Vice President Biden Mexico
March 5, 2012 by staff
Vice President Biden Mexico, U.S. Vice President Joe Biden will begin a visit today to Mexico and Honduras amid growing calls by regional leaders to debate legalizing the consumption of drugs as frustration with an American-led crackdown grows.
Five Central American presidents have said in the past week they were willing to engage in regional discussions over a change in policies, including the decriminalization of the use of drugs, to reduce drug-trafficking that is fueling a rise in violence and homicides in their region.
“If we keep doing what we have been when the results today are worse than 10 years ago, we’ll never get anywhere,” Costa Rican President Laura Chinchilla said in a Feb. 29 interview. Mexico’s President Felipe Calderon, who has seen murders surpass 40,000 since he declared war on the nation’s drug gangs in 2006, has also shown a willingness to debate new tactics.
The U.S., which in 2008 pledged $1.6 billion to fight drug gangs in Mexico and Central America through the Merida Initiative, remains unwilling to alter its opposition to drug legalization. Homeland Security Secretary Janet Napolitano, who visited Central America last week, said it “is not the way” to stop the flow of drugs.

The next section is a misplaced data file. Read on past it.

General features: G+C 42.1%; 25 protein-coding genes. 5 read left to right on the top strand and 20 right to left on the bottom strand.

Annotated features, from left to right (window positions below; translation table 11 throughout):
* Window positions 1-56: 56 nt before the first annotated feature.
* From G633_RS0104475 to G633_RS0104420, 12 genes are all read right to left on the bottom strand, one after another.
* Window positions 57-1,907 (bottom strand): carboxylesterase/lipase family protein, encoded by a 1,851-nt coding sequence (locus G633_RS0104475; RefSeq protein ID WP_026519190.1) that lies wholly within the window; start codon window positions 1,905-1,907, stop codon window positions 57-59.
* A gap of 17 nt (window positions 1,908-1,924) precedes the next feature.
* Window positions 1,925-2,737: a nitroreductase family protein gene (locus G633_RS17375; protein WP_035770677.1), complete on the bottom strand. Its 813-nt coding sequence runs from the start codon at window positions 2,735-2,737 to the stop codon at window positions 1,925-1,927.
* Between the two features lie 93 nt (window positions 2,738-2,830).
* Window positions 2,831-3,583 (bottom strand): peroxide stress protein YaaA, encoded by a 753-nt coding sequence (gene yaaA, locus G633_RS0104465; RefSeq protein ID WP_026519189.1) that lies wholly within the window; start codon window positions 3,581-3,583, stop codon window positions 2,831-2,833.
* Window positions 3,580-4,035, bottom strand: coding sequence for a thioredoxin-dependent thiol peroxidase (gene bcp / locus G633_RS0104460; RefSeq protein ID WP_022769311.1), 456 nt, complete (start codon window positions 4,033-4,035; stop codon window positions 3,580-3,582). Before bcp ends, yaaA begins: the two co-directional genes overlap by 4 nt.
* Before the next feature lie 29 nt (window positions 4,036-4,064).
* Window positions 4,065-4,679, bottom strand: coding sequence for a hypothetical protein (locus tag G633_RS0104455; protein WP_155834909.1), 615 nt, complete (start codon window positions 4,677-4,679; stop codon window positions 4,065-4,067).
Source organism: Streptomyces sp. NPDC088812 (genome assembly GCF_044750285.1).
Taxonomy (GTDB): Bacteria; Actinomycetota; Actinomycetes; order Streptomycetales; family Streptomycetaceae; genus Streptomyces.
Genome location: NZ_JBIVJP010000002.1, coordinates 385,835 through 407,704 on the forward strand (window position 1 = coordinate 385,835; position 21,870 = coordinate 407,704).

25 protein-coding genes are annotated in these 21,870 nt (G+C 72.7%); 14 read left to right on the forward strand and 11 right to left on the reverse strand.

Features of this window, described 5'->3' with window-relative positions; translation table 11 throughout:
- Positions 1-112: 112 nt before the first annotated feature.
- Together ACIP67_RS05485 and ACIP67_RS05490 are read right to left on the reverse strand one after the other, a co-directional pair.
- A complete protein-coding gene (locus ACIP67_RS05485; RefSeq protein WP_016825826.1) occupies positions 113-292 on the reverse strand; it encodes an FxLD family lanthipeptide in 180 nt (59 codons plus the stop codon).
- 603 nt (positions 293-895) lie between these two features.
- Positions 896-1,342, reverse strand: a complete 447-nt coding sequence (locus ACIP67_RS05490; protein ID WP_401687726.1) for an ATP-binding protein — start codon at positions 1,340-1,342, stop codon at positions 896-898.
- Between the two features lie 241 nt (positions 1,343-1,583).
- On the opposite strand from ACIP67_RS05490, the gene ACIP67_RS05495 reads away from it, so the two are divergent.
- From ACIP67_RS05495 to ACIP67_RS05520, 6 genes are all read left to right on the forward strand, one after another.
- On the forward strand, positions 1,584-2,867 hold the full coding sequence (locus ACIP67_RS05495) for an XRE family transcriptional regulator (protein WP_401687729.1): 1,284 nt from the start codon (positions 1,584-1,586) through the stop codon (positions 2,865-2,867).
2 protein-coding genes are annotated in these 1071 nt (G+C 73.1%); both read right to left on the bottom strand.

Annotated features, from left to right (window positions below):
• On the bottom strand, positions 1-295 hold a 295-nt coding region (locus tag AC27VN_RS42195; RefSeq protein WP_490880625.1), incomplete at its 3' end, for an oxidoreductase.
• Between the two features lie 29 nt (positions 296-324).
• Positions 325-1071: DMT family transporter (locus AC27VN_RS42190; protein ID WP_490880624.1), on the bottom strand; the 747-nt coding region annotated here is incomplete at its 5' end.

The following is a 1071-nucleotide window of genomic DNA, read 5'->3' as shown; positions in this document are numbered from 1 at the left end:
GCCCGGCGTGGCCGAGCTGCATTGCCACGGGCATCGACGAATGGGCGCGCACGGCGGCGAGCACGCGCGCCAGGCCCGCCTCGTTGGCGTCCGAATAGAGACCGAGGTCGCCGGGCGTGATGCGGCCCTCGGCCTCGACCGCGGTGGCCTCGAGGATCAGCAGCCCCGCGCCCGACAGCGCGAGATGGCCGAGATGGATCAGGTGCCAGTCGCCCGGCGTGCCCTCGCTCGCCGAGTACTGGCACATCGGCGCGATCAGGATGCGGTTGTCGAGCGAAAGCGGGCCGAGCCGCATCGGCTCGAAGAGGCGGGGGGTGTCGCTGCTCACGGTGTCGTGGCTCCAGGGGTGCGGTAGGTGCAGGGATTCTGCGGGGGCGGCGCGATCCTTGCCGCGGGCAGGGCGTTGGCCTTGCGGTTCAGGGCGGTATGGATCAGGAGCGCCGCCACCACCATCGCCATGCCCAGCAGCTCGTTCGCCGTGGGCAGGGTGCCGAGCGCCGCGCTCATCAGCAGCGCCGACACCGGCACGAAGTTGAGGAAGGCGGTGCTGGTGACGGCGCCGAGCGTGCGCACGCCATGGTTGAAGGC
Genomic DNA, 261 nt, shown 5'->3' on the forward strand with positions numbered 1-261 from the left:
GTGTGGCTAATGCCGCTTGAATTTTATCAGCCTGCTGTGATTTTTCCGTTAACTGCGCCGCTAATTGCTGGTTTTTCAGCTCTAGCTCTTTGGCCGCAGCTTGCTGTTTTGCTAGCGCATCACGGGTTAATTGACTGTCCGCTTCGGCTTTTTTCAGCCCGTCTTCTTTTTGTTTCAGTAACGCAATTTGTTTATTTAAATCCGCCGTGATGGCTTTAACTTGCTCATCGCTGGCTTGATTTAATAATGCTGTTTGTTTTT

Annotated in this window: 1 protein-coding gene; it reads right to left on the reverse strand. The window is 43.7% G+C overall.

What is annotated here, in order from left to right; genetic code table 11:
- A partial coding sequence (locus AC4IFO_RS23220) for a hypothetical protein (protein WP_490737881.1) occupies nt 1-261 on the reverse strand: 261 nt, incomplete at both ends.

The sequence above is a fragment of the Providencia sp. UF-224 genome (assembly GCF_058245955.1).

Together with the half-century embargo against communist Cuba, the U.S. anti-narcotics crackdown has long irritated Latin America, the source for most of the cocaine and heroin consumed in the U.S. The U.S. has delivered $13.1 billion in anti-drug aid to Latin America and the Caribbean from 1990 to 2008, according to the Congressional Research Service.
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